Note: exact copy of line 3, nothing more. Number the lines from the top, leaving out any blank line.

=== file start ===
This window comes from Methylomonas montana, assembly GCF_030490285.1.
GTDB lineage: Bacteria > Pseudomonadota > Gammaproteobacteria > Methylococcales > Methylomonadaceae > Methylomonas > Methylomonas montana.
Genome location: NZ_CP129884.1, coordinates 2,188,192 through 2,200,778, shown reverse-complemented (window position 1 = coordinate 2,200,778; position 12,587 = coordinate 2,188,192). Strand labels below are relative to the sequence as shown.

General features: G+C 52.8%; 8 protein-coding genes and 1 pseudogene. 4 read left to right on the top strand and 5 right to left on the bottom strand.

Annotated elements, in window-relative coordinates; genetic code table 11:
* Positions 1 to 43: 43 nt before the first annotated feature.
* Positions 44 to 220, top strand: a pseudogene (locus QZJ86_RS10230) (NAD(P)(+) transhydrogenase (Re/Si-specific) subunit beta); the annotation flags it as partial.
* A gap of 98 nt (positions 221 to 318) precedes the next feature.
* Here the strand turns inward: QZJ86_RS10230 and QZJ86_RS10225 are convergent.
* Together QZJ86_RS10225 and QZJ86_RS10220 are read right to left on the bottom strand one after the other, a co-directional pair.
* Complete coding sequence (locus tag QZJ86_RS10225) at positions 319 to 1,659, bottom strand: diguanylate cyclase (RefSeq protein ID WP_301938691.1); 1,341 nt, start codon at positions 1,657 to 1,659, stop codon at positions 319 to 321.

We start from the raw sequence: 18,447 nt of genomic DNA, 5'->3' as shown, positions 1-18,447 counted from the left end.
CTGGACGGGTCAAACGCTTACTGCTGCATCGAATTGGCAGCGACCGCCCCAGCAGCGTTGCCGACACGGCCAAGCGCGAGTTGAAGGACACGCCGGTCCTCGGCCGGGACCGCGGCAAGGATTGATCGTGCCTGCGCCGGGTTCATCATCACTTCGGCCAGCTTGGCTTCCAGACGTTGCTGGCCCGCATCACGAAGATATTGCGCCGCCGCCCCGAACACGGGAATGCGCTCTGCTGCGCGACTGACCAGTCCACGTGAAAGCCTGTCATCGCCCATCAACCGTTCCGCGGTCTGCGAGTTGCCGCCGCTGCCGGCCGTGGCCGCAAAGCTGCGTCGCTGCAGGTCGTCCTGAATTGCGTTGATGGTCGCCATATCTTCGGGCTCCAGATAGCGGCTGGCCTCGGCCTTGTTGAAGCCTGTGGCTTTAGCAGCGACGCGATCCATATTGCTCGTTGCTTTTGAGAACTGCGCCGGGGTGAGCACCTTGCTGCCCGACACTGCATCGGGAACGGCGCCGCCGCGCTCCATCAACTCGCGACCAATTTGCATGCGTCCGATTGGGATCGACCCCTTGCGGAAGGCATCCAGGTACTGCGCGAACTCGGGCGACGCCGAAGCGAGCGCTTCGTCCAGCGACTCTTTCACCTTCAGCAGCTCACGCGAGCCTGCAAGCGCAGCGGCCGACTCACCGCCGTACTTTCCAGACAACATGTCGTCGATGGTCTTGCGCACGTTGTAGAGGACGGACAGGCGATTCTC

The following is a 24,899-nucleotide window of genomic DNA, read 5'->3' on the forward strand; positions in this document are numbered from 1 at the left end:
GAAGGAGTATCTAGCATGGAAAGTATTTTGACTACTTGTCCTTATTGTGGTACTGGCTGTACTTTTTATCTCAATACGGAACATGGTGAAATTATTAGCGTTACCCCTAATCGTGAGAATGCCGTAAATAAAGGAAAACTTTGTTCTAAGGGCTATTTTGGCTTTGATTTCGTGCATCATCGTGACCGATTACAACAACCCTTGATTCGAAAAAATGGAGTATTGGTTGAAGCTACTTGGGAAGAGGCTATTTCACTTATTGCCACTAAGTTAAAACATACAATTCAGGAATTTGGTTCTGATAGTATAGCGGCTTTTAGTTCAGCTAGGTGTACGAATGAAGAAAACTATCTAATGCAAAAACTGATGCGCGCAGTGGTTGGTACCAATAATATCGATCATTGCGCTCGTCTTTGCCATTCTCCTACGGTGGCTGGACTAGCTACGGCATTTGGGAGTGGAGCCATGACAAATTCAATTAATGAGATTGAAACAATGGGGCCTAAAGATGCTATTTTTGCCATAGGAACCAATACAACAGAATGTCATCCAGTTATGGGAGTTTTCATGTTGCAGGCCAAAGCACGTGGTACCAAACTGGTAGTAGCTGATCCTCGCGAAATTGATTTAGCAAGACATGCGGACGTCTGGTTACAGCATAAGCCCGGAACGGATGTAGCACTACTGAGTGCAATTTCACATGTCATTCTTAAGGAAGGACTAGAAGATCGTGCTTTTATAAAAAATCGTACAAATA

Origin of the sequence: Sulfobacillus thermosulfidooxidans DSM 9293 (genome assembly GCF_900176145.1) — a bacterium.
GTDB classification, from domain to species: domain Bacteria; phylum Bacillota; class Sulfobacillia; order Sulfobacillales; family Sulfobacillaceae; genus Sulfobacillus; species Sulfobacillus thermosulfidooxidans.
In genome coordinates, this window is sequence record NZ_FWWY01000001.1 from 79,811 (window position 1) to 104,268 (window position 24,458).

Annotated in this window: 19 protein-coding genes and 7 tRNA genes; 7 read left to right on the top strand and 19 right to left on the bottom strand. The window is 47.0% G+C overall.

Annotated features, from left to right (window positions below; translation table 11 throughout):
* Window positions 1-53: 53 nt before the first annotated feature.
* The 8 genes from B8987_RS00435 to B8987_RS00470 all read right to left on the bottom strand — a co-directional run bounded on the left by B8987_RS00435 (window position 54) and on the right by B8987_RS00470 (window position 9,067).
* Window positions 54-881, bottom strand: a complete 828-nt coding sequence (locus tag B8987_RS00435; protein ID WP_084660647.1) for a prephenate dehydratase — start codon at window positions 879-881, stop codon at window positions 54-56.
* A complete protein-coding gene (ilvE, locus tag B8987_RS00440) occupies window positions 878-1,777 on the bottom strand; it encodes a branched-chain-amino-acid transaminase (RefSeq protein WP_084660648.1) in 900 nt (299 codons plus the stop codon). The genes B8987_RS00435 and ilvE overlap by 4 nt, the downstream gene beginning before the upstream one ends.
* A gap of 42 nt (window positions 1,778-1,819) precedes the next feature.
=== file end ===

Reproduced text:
Genome location: NZ_CP129884.1, coordinates 2,188,192 through 2,200,778, shown reverse-complemented (window position 1 = coordinate 2,200,778; position 12,587 = coordinate 2,188,192). Strand labels below are relative to the sequence as shown.